Last Wednesday marked the beginning of Lent, the 40-day fasting period that leads up to Easter.
Fasting can take many forms. Muslims fast during the holy month of Ramadan by abstaining from all food and drink during daylight hours; Christians fast by abstaining from particular foodstuffs – definitely meat, sometimes other animal products such as dairy products and eggs. The rest of us may use Lent as the occasion for a detox of some sort, giving up wine or tobacco or chocolate.
There is a spiritual dimension to going without, but the Lenten fast was once also a grim reality in temperate Europe, coming at the end of winter when food stocks were exhausted and the first fruits of the new year were yet to ripen.
We get a hint of the deep history of feast and famine that goes with an agricultural lifestyle in the way that our bodies deal with Vitamin D. We can make Vitamin D by the action of sunlight on our skin. In cold northern climates, where the sun is weak, people evolved to have fairer skin that could absorb more sunlight.
Since Neolithic times, people worked in the fields through spring and summer. When food was plentiful, they ate well, put on weight, and stored Vitamin D in their fat. In autumn people brought in the harvest, killed their livestock, ate what they could and preserved the rest, but as the days grew cold and dark, their food supplies began to dry up. During the hungry months of winter, they lost weight, and their fat stores released some of the summer’s reserve of Vitamin D.
Nowadays, with no winter food shortages, the fat we lay down stays on our hips forever – more’s the pity. But our fatty tissues still absorb the fat-soluble vitamin, leaving obese people with depleted levels of Vitamin D in accessible form.
This seasonal starvation at the end of winter in northern latitudes must have existed long before the Christian introduction of Lent, but Lenten fasting fits very nicely into the pattern. By the end of winter, most animals had been killed except for the breeding stock, so no meat was available. Pregnant animals had yet to drop their calves, lambs or kids, so there was no milk, and broody hens similarly had to raise their chicks. Only fish was in plentiful supply, as the ice on rivers and ponds melted, and fishermen could venture out to sea again after the winter storms.
Rules about Lenten foods vary from place to place, and from one denomination to another. Protestants sometimes abandoned fasting altogether – the Swiss reformer Zwingli proudly celebrated the beginning of Lent by eating sausages with his congregation – but in general, fish can be eaten on fast days in Catholic Europe, though Orthodox Christians take a stricter line on all animal foods.
Once you introduce rules about fasting, though, somebody will always find a loophole. The most obvious loophole is that it is hardly a mortification of the (human) flesh to gorge on fish and seafood, and there are plenty of examples of the rich Lenten menus served in wealthy households. St Patrick’s Day falls within Lent, and was celebrated with appropriate foods such as this ‘Patrick’s pot’ recorded by the Irish diarist Humphrey O’Sullivan in 1829:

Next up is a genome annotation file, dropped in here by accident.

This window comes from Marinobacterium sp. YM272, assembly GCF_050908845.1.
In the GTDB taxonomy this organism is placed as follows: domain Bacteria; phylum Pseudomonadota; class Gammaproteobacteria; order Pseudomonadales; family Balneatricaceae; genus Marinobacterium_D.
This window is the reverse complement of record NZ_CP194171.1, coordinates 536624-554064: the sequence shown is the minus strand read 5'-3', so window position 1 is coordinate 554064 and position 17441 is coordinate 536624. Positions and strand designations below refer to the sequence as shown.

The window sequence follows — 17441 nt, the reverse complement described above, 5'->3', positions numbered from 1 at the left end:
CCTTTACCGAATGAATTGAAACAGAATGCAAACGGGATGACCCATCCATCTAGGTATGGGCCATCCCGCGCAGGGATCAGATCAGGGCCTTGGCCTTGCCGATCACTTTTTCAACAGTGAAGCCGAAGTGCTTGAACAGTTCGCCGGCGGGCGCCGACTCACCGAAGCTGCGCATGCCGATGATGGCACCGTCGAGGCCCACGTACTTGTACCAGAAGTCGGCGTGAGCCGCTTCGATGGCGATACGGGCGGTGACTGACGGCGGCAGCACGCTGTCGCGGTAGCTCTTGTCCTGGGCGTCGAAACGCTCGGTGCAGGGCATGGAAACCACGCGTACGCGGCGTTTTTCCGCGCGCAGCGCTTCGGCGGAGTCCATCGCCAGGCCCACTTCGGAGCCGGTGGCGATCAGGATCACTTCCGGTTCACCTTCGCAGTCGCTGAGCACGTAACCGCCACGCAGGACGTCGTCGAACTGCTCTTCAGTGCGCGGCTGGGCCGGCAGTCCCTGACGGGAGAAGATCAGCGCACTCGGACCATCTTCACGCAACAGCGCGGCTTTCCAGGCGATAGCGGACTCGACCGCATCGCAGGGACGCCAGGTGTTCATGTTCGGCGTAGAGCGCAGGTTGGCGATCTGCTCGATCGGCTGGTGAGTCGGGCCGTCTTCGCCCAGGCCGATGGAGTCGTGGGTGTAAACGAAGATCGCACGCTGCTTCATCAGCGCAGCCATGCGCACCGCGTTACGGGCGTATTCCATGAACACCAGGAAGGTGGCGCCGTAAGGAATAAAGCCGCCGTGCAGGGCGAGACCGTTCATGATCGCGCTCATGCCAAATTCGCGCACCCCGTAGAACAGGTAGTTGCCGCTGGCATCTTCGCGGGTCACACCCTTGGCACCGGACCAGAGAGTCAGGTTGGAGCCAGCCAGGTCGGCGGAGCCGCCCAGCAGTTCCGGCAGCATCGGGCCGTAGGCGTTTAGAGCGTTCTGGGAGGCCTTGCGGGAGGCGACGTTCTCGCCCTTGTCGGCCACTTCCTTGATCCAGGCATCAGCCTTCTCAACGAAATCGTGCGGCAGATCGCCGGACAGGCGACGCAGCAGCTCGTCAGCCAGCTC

A jolly group of us drank our ‘Patrick’s Pot’ at the parish priest’s… We had for dinner fresh cod’s head, salt ling softened by steeping, smoke-dried salmon and fresh trout, with fragrant cheese and green cabbage. We had sherry and port wine, whiskey and punch enough.
Other loopholes arose when Christianity moved beyond the northern hemisphere. The Spanish who settled in South America encountered many foods that had no part in the European diet, so they sometimes had trouble working out whether they fitted into the ‘feast’ or ‘fasting’ category. Chocolate, for instance, was a sacred food for the Aztecs. Was it therefore wrong for Christians to eat it?
And what about the animals they encountered in this new world? Throughout South America, people eat guinea pigs, which are rodents, and clearly a form of meat. But the largest rodent of all is the capybara. At some time in the 16th century, the Spanish colonists applied to the Pope for a ruling on what South American animals they could eat on fast days. They provided him with a description of this semi-aquatic animal. Maybe they fudged the description just a little, because the Vatican decided to define the capybara as a fish. It is still a popular treat during Holy Week.
In the Southern hemisphere, in any case, since Lent wasn’t observed during the hungriest time of the year, the logical connection between the Christian fast and the seasonal shortages of late winter was broken.
Nowadays, with fish stocks falling all round the world, it makes little sense to eat fish as a form of denial. Giving up wine or chocolate, or taking a ‘digital Sabbath’ when the computer stays off, may be a more sensible spiritual exercise.
This time last year:
Carnival: A Moveable Feast, 27 February 2011